The Oregon Department of Justice has agreed to pay $205,000 to settle a federal lawsuit brought by Erious Johnson Jr., the agency’s top civil rights lawyer, who alleged racial profiling by his state co-workers.
Johnson sued boss Attorney General Ellen Rosenblum and other agency employees last year after it was revealed he had been the target of racially motivated surveillance from within the agency.
Records also show the state agreed to pay $70,000 to settle a suit brought by Nkenge Harmon Johnson, who is married to Erious Johnson. She alleged she was improperly pushed out of her job as a spokeswoman for then-Gov. John Kitzhaber.
Under the settlements, Kitzhaber, Rosenblum and other defendants will not have to admit fault. Johnson also signed paperwork agreeing not to seek work with the state for five years.
Harmon Johnson did not respond to a request for comment.
In a statement to The Oregonian/OregonLive, attorney Beth Creighton, who represented Johnson, criticized Rosenblum’s agency for its handling of civil rights issues and the lawsuit.
“The Oregon Department of Justice, the arm of the state government charged with protecting our civil rights, violated the rights of its own civil rights director, Erious Johnson,” Creighton said. “To make matters worse, DOJ utilized its considerable power and resources to compound the violation with its denial and its dogged defense of its status quo, at no small cost to the taxpayers.
“Erious Johnson filed this lawsuit solely to fight that power and its abuse in order to hold DOJ accountable for this breach of trust.”
In a statement released to The Oregonian/OregonLive through her spokeswoman, Rosenblum said she is sad to see Johnson leave the agency.
“Erious has been a part of the DOJ team for over three years, and we are sad to see him leave,” Rosenblum said. “It is both a personal loss and a loss for all of DOJ.
“I will miss his wise counsel as our Civil Rights Director, but I’m proud of the work we achieved together to reach out to diverse communities throughout Oregon.”
DOJ SPIED ON OWN CIVIL RIGHTS CHIEF
Johnson’s lawsuit stemmed from revelations that he was surveilled by his own co-workers.
A Justice Department investigator, James Williams, had run a search for social media posts with the hashtag #BlackLivesMatter. Johnson, who is African American, had posted a tweet with that hashtag and a photo of an album cover from the rap group Public Enemy.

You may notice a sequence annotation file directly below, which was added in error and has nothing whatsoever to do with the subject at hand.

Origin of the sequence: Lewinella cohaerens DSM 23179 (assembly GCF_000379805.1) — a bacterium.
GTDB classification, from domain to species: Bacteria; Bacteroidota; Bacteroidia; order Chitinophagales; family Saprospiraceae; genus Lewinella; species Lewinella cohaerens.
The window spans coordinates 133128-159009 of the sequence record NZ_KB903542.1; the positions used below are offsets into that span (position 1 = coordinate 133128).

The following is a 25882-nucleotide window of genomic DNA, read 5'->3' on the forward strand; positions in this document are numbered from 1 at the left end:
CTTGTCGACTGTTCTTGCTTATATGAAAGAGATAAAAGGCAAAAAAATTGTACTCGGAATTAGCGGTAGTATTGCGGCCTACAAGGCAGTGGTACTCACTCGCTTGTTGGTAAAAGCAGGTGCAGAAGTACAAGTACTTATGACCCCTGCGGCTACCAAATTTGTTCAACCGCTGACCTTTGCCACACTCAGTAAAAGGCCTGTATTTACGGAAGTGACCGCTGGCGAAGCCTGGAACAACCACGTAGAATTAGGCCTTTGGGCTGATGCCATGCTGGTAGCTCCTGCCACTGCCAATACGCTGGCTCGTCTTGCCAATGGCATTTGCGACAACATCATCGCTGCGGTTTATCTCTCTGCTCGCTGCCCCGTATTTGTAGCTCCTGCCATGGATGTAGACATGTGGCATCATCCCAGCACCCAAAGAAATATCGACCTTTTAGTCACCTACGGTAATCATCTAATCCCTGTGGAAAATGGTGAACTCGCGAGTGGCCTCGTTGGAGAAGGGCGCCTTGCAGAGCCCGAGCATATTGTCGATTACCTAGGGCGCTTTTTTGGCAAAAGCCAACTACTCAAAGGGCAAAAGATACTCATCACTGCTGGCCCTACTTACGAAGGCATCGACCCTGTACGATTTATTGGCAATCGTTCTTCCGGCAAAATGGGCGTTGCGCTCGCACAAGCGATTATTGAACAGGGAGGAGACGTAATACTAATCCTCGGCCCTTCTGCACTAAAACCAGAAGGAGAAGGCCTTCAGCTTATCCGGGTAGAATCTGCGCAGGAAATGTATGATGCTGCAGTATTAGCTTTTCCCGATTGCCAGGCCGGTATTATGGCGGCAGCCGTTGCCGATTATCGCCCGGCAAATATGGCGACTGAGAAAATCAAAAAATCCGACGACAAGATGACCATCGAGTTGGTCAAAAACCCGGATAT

The album cover shows crosshairs over the profile of a police officer. Johnson’s tweet also contained the phrase “Consider yourself… WARNED!!!”
Williams then downloaded Johnson’s entire Twitter history, generated a report called a “threat assessment,” and sent it up the Justice Department chain of command.
Johnson sued Williams, Rosenblum, top deputy Fred Boss, criminal justice division head Darin Tweedt and special agent David Kirby. Johnson said he was racially profiled and that his civil rights were violated.
After news of the court filings went public, Rosenblum — amid heading a task force to develop policies that combat racial profiling — had an outside investigator paid $88,000 to review Justice Department policies.
The investigator, Carolyn Walker, found that surveillance of Johnson was an “isolated” incident. But, Walker found, the Justice Department likely broke laws that bar collecting information on people based on their political speech.
Rosenblum publicly apologized and fired Williams, the investigator who snooped on Johnson.
Williams sued, and argued his firing was improper because he was only following orders. Eventually, Sherwood-based arbitrator David Blair ordered Williams reinstated with back pay. He said firing Williams, a seven-year veteran with a pristine record, looked “inappropriate, unnecessary and clearly excessive.”
At the time, Rosenblum said she was “disappointed” in Williams’ reappointment to his job.
In the settlement signed this month, Johnson agreed to leave his $123,000 a year job by October 13.
KITZHABER AIDE CLAIMED RETALIATION
In her lawsuit, Harmon Johnson argued that Kitzhaber and his close associates forced her out of her position for speaking up about what she perceived were “myriad improprieties.”
In court filings, Harmon Johnson said she observed governor’s office staff directing employees to conduct campaign work while at their state jobs, which would violate of state law.
Harmon Johnson alleged she had been directed by Kitzhaber and Mike Bonetto, his chief of staff, to manage communications and events for then-first lady Cylvia Hayes that pushed beyond the boundary of her government role. She said Hayes “took umbrage” with her and angled to get her fired. Harmon Johnson was let go in July, 2014.
After leaving Kitzhaber’s office, Harmon Johnson took a job as president and chief executive of the Urban League of Portland.
— Gordon R. Friedman
Authored by Janine Maureen